Trump Hotels chief executive officer Eric Danziger boasted about the creation of 300 jobs for locals, and the expectation that the handsome Arthur Erickson-designed tower would show up as set locations for future movies. Donald Jr. spoke of bringing the Vancouver market to the "next level."
"To be able to do something special, to be able to change the skyline, to be able to take the level of service within the market to the next level, and really bringing something to the market never seen before," he said.
Clearly, Trump Tower Vancouver is a big success story, in development terms. Although the Trump Organization has no financial stake in the condo tower, the family licensed their name and branding to the project, and operates the building. Ivanka Trump played a hands-on role in the interior design, except for Drai's nightclub and the Mott 32 Chinese restaurant, which includes a private room decorated with antique opium pipes.
Mr. Tiah says the Trumps understood the difference between Asian luxury and Vancouver luxury. When pressed to explain, he said, "Well, Asian is just over the top, right? It's sometimes, oh man – I sound like I'm trolling my kind. But sometimes it's a little gaudy. And uh, a little too much."
The project was clearly built with an Asian market in mind. The hotel suites are on lower floors, while the condos get the best views on floors 22 to 69, accessible by a different elevator. The building is really only 63 storeys in total, however, because the number 13, and those that end with the number "4" have been omitted. Because Chinese buyers were an important part of the marketing, and the number four in Chinese sounds like the word "death," those floors would have been bad luck, said Mr. Tiah.
In a previous interview, Mr. Tiah said only 10 per cent of buyers in the tower had foreign passports. However, he also explained that most of the money that flows into Vancouver is earned in another country. That would explain how so many of the buyers could afford a price tag of $5.681-million for a 2,117-square-foot condo on the 60th floor, for example.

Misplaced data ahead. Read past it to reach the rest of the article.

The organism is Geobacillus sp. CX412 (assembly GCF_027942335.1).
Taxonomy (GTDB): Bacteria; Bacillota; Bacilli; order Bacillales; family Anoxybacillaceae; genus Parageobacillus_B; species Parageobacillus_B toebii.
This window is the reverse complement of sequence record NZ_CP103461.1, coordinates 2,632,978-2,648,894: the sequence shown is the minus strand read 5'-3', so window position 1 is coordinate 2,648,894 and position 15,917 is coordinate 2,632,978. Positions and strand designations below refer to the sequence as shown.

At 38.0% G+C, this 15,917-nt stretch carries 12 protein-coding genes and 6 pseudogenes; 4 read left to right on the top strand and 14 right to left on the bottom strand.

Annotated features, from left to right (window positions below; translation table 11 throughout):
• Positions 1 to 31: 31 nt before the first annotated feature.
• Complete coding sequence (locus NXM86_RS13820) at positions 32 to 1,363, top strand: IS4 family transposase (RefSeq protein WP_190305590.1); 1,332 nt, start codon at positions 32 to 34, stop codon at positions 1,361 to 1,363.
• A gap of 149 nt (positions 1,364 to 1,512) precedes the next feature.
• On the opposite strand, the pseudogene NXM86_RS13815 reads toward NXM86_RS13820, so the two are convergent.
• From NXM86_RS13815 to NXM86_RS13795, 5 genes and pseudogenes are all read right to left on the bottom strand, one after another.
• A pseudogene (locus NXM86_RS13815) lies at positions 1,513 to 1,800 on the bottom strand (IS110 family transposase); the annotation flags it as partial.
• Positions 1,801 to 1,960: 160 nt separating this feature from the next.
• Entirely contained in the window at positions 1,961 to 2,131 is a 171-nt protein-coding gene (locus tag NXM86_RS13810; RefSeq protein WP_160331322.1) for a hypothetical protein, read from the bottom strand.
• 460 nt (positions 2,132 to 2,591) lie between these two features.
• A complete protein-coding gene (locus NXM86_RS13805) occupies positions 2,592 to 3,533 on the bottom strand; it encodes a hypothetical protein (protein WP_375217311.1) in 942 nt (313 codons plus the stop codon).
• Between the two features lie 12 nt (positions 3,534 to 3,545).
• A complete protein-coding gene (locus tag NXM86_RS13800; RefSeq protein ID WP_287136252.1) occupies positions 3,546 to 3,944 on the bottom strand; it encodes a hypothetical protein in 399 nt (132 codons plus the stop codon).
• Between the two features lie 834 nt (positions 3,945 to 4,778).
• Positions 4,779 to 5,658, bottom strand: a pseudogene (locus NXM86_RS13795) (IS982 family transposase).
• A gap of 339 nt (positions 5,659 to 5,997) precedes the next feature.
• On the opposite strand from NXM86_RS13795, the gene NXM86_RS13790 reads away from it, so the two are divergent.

Mr. Tiah acknowledged that there are advantages to being business partners, and good friends, with members of America's First Family. Several times during the speeches, he and the Trump sons expressed the friendship between their two families.
"At the end of the day, the relationship goes a long way in doing business, really," says Mr. Tiah.
The deal has made Mr. Tiah a major player in Vancouver's development community within a relatively short time. With the Trump project completed, he's setting his sights on another major downtown project. Holborn Group owns almost two city blocks bordered by Dunsmuir, Seymour, Georgia and Richards. One of the buildings is 500 Dunsmuir, better known as Dunsmuir House, which was social housing run by the Salvation Army. Prior to that, it was Dunsmuir Hotel, built around 1913. Mr. Tiah says he'd like to preserve the heritage aspect of the building and transform it into something "cool."
He proposes a "massive" mixed-use project that will include retail, office, market condos and rentals.
"It's going to be huge," he says, laughing. "It's going to be the greatest project in Vancouver. It's an opportunity to really 'place-make.'"